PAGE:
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Title: Children's Technology Use, Health Lifestyles, and the Reproduction of Inequality.
Abstract: Relatively little is known about children’s technology use in the mobile technology era or about how current patterns of technology use relate to other aspects of health lifestyles, such as physical activity or sleep, in early life. Technology use is a rapidly evolving and highly prevalent health behavior. Information about its long-term effects is sparse and mixed, and parenting norms around it are in flux. Stefanie Mollborn will present results in progress from a mixed-methods, NSF-funded project that combines nationally representative survey and time diary data on health lifestyles and technology use across the early life course with multimethod qualitative data following families with elementary-aged children as the children transition into middle school.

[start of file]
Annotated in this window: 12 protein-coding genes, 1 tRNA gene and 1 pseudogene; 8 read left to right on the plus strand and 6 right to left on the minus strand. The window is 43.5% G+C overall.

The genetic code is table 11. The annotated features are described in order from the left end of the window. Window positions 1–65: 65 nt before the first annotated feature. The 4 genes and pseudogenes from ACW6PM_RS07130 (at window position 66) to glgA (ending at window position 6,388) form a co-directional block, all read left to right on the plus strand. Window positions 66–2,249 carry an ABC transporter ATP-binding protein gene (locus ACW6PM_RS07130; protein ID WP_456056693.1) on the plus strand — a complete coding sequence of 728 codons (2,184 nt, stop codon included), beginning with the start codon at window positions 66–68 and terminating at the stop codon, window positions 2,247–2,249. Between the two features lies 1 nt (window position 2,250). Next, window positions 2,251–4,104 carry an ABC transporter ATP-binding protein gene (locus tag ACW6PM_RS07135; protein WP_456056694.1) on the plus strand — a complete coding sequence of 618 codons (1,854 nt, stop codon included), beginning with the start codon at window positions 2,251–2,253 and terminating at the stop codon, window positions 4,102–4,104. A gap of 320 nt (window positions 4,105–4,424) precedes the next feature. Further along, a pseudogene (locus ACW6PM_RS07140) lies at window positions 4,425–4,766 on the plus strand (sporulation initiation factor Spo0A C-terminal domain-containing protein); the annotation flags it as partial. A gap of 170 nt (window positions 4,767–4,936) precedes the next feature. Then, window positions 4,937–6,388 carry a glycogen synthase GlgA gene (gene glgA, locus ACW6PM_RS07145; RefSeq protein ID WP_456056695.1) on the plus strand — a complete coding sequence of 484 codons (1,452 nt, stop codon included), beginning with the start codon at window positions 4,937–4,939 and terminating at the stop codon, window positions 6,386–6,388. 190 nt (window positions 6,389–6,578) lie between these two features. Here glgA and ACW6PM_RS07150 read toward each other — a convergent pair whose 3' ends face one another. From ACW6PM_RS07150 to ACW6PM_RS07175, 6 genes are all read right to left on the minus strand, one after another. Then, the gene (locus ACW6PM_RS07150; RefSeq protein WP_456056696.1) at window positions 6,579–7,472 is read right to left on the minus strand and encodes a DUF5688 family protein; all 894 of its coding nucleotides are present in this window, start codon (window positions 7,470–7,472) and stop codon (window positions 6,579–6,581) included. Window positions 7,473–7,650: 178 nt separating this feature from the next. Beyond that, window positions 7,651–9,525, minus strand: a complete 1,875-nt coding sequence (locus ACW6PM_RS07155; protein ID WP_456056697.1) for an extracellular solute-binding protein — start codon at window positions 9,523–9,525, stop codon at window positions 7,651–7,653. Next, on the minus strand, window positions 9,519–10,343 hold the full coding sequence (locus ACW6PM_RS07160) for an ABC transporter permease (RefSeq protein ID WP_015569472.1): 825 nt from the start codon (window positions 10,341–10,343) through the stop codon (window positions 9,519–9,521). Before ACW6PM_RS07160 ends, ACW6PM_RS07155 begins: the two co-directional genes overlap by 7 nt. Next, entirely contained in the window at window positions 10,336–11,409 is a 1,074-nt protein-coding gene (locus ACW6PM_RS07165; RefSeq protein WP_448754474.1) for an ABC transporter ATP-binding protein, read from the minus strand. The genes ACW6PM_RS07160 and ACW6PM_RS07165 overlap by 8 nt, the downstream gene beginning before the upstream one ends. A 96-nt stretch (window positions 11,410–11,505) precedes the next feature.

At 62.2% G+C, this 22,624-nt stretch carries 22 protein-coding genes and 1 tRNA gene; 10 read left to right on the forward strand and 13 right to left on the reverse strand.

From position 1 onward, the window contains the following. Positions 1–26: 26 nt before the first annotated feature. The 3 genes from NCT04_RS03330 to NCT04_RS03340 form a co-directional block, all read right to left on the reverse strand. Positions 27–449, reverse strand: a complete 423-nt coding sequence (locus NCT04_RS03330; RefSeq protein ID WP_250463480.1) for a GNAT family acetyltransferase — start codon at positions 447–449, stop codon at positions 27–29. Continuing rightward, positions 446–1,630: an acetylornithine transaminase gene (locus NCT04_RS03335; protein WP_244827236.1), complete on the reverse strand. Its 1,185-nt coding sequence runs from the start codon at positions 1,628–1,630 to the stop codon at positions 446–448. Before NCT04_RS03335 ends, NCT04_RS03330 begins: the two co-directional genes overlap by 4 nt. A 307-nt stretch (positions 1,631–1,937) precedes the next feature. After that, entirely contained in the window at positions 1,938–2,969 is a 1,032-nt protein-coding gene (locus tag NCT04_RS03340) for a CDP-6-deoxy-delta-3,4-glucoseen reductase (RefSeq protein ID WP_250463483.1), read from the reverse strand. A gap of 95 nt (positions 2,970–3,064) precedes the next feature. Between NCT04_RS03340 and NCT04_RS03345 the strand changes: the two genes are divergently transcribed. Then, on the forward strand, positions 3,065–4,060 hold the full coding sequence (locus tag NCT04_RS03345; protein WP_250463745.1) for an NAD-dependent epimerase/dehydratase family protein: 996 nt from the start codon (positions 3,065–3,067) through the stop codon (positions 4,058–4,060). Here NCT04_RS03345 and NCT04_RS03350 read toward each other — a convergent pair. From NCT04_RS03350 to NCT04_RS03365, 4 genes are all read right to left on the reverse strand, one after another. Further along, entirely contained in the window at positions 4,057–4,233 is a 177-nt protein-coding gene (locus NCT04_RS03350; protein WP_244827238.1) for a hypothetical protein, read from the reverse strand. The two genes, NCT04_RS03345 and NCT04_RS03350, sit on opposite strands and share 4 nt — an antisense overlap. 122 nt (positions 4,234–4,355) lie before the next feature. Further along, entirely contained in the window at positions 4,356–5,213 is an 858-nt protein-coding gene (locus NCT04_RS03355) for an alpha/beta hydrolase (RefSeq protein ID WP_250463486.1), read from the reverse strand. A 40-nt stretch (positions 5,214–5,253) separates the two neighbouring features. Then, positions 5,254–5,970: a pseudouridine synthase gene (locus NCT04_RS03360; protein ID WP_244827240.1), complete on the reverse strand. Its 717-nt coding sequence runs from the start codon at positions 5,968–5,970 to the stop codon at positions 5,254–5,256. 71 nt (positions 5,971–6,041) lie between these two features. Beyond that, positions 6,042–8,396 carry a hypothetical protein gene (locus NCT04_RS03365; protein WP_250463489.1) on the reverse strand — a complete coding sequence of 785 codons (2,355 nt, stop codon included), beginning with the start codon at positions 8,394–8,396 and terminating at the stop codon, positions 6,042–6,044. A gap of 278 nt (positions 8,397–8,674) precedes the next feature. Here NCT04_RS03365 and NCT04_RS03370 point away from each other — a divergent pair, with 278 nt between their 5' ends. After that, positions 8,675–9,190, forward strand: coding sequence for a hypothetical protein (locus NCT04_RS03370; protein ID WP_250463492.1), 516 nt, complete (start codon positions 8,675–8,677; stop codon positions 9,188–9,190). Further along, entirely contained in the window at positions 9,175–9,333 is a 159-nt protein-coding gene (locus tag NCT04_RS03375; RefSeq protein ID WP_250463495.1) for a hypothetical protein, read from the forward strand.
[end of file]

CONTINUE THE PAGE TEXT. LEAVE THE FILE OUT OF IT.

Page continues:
Bio: Stefanie Mollborn is a Professor in the IBS Health & Society Program and the Department of Sociology, and is training director at IBS. She studies norms and social inequalities in the early life course. Her work focuses on the U.S. context and combines statistical analyses of longitudinal population surveys with qualitative analyses of in-depth interviews. She received a Ph.D. in Sociology from Stanford University in 2006. Her 2017 book, Mixed Messages: Norms and Social Control Around Teen Sex and Pregnancy, is available from Oxford University Press. Mollborn’s most recent mixed-methods research continues a focus on social norms in the case of health lifestyles among children and teens, with a particular emphasis on their use of technology in the mobile internet era.
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